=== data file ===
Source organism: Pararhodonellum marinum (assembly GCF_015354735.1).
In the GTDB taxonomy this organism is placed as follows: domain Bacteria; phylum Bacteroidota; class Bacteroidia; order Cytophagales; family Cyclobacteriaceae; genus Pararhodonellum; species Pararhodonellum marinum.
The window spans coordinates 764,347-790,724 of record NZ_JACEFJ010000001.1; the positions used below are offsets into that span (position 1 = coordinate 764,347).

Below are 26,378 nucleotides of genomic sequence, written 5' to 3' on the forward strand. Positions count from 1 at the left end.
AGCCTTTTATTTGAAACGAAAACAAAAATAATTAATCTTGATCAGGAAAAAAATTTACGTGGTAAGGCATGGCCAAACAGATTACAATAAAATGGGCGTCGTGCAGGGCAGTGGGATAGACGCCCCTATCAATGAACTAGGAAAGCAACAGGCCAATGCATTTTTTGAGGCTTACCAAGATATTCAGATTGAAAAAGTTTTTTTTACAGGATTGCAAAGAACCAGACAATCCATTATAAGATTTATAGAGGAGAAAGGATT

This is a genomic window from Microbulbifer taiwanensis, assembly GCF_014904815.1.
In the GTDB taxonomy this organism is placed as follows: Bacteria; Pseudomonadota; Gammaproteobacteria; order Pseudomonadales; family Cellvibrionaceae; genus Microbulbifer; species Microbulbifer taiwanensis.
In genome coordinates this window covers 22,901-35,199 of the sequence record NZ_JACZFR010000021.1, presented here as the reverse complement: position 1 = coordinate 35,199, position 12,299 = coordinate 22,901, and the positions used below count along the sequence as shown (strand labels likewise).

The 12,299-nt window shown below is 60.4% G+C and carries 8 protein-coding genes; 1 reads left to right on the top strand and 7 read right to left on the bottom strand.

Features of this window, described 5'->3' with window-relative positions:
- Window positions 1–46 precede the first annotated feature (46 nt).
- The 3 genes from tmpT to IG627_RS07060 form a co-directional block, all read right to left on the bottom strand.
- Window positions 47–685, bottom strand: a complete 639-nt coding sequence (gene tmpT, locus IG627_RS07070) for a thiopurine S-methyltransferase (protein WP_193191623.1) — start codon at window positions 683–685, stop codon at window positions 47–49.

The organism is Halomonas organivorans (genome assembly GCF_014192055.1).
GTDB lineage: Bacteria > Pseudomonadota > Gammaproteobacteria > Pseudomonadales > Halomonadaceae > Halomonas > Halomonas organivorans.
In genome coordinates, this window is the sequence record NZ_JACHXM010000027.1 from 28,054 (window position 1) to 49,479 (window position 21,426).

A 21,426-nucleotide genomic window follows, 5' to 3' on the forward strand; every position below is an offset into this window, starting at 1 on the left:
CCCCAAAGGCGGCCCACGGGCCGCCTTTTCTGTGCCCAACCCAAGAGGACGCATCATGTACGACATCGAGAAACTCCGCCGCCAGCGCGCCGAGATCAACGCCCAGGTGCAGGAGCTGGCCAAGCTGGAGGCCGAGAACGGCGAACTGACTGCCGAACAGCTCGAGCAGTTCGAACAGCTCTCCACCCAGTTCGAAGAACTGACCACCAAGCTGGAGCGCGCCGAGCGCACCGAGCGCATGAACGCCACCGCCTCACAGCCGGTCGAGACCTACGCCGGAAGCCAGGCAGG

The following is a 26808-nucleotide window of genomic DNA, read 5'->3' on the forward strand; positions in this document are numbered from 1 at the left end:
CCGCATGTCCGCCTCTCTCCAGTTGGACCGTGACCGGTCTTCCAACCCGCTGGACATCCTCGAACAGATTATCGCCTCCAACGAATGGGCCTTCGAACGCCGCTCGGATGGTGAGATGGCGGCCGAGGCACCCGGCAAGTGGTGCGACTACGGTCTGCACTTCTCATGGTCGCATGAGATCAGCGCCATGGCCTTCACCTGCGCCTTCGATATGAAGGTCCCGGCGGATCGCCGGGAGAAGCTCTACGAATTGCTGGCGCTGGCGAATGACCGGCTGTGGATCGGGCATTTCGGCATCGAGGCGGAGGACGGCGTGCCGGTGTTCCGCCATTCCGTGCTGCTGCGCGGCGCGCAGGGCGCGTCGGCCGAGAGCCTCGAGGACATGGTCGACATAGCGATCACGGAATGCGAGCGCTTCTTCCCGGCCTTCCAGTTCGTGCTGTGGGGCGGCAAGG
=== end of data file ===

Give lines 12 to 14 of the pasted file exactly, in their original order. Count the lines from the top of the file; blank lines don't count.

- The 3 genes from tmpT to IG627_RS07060 form a co-directional block, all read right to left on the bottom strand.
- Window positions 47–685, bottom strand: a complete 639-nt coding sequence (gene tmpT, locus IG627_RS07070) for a thiopurine S-methyltransferase (protein WP_193191623.1) — start codon at window positions 683–685, stop codon at window positions 47–49.

The organism is Halomonas organivorans (genome assembly GCF_014192055.1).